I will be joining some friends this weekend at the Baltimore Eco-fest and hope to check out some of their vendors and activities, such as tree plantings, nature walks and workshops!

How will you be celebrating Earth Day 2012?

-R

Brick spiral garden

In this age of Pinterest there seems to be no end of DIY advice for re-purposing all the old junk you have lying around.  But uh, I don’t know about you, but it’s rare that I actually have all these things — old picture frames, vintage wine crates, pallets, etc, who HAS all that stuff?

But then, on occasion, I come across a project with materials I actually do happen to have.  It is like a lightbulb goes off and I think, HEY, I can MAKE that!!!  And it gets filed away on one of my pinboards, only to be forgotten until I stumble across the object and think, “oh yeah, I should make that project some day…”

Well here is a project that finally came into fruition, thanks to the beautiful spring weather and my eagerness to get into the garden.  I got the idea from this website when I came across it on Pinterest:  tutorial:  spiral herb garden. 

My house came with an enormous stack of ancient bricks in the backyard.  With summer approaching, I’ve been wanting to plant some edibles in my yard, but not until I test the soil and make sure there are no heavy metals lurking underground.  So I had been planning to stick to container gardening for this year, and here was a perfect way to get started.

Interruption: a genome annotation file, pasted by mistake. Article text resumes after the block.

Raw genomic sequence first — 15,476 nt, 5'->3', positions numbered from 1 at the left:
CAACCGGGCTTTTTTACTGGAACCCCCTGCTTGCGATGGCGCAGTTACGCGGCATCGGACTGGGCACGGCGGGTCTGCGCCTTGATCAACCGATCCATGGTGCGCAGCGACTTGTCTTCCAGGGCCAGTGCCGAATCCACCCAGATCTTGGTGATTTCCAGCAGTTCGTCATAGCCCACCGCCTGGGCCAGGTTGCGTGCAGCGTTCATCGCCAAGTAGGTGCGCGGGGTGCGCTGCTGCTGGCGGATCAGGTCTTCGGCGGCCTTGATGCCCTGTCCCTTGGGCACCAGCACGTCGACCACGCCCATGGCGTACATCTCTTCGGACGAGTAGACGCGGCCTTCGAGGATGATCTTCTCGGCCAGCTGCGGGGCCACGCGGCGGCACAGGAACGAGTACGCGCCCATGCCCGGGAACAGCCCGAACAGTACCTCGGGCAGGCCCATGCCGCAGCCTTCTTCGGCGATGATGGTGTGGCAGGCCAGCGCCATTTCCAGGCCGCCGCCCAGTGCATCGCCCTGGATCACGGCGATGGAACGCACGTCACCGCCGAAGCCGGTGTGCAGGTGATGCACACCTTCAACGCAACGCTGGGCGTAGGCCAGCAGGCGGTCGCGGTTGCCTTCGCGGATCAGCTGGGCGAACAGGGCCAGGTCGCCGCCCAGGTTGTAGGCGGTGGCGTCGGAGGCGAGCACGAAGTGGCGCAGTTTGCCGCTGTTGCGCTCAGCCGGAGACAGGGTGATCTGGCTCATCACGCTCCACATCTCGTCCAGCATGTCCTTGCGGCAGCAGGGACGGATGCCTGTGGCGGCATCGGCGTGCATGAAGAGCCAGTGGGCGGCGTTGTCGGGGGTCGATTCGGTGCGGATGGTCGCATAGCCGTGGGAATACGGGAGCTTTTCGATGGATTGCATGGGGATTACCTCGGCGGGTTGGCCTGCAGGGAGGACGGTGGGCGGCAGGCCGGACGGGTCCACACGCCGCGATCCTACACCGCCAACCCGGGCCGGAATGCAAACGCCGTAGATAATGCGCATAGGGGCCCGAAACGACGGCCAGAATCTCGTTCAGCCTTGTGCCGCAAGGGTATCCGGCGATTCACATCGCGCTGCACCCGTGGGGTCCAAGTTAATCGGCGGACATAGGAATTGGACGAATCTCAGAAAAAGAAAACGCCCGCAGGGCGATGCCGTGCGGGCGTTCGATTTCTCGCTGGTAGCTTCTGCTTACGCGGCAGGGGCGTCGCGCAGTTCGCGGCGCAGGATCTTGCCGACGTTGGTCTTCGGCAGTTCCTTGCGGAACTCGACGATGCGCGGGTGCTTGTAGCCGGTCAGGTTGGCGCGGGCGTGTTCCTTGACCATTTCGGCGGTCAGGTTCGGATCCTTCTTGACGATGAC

I chose a sunny spot that was filled with weeds and daylilies like this:

Though the existence of the daylilies seem to indicate full sun, it is hard to tell now before the trees fully leaf out.  So I decided to stick with veggies that (supposedly, I’ve never tried…) can thrive in lower light — swiss chard, arugula, and cilantro.  As the spring and summer progress, I’ll reassess and adapt as necessary.

I cleared and leveled out the ground:

And as the tutorial explained, lay down some cardboard as a foundation and got started laying out my spiral!

It took a couple days to set it all up, with the help of Mr. R.  Finally I filled it with some straw and then a large bag of potting soil.

I started with some seed, but with the extremely hot, dry weather we’ve been having, and considering I am not home 24/7 to keep the soil moist, I didn’t have much luck.  So I picked up some seedlings nearby; hopefully this way I’ll be able to really drench the soil enough to last all day.

 

Gardening is always a little touch and go, especially as strange as the weather has been this spring.  And I’m new to this whole container gardening thing.  So we’ll see how this works out — hopefully I’ll have some fresh greens soon!

The next object I want to re-purpose into a container garden is what I think is an old wash basin, cemented into the ground next to my brick spiral.  I already had Mr. R drill some drainage holes, but, even in this warm weather, I think I’ll wait till beyond the average last frost date in May just to be safe.